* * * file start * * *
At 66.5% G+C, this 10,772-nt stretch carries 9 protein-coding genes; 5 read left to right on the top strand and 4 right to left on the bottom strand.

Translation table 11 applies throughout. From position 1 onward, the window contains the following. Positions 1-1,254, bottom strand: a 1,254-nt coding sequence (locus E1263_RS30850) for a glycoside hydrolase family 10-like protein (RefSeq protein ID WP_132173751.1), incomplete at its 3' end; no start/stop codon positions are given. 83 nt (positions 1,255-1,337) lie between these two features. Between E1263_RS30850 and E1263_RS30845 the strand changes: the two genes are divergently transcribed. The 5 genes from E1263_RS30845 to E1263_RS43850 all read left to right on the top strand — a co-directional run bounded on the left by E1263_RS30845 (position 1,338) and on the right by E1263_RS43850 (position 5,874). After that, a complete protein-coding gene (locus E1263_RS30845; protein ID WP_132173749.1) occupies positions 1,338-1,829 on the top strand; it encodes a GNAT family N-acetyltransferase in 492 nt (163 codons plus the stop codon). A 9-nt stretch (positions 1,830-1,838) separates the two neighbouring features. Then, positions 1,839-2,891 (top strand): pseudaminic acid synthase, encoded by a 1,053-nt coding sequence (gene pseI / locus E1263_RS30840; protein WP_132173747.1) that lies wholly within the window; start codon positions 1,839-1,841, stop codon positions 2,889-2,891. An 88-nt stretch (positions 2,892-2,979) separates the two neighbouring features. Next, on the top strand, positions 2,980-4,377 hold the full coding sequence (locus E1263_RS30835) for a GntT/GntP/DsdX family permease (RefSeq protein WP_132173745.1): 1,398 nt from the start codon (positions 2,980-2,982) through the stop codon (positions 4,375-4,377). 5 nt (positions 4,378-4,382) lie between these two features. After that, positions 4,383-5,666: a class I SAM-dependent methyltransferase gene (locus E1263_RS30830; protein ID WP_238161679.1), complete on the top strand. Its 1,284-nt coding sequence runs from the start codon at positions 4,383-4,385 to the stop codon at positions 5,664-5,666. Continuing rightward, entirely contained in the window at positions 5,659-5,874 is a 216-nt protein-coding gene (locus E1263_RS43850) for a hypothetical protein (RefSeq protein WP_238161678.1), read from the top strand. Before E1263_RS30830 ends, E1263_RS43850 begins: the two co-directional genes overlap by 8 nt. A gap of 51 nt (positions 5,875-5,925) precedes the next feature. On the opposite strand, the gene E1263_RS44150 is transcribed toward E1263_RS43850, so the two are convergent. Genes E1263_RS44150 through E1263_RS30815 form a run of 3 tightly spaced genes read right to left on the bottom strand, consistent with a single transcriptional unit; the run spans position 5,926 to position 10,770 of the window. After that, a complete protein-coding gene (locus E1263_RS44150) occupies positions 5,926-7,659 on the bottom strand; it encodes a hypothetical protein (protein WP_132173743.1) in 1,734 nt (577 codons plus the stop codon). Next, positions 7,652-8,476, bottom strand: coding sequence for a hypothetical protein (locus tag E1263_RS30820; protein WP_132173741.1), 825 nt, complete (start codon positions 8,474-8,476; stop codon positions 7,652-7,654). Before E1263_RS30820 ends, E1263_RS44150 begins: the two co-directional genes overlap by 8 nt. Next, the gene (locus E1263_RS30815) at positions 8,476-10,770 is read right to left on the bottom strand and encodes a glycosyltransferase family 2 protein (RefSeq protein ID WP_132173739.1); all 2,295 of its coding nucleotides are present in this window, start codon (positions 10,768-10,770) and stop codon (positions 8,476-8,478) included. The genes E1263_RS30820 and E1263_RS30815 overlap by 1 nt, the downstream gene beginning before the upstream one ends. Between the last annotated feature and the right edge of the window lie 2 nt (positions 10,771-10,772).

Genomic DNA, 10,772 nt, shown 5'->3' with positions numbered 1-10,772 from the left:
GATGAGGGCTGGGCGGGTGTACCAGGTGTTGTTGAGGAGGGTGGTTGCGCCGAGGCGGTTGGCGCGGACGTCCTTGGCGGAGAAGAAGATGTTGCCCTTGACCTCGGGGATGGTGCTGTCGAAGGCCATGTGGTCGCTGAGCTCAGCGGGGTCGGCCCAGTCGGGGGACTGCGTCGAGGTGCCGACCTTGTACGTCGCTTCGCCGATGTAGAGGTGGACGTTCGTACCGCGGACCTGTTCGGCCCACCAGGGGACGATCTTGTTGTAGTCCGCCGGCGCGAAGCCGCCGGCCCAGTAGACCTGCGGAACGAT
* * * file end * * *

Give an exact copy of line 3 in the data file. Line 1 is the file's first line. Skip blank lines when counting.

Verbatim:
Genomic DNA, 10,772 nt, shown 5'->3' with positions numbered 1-10,772 from the left: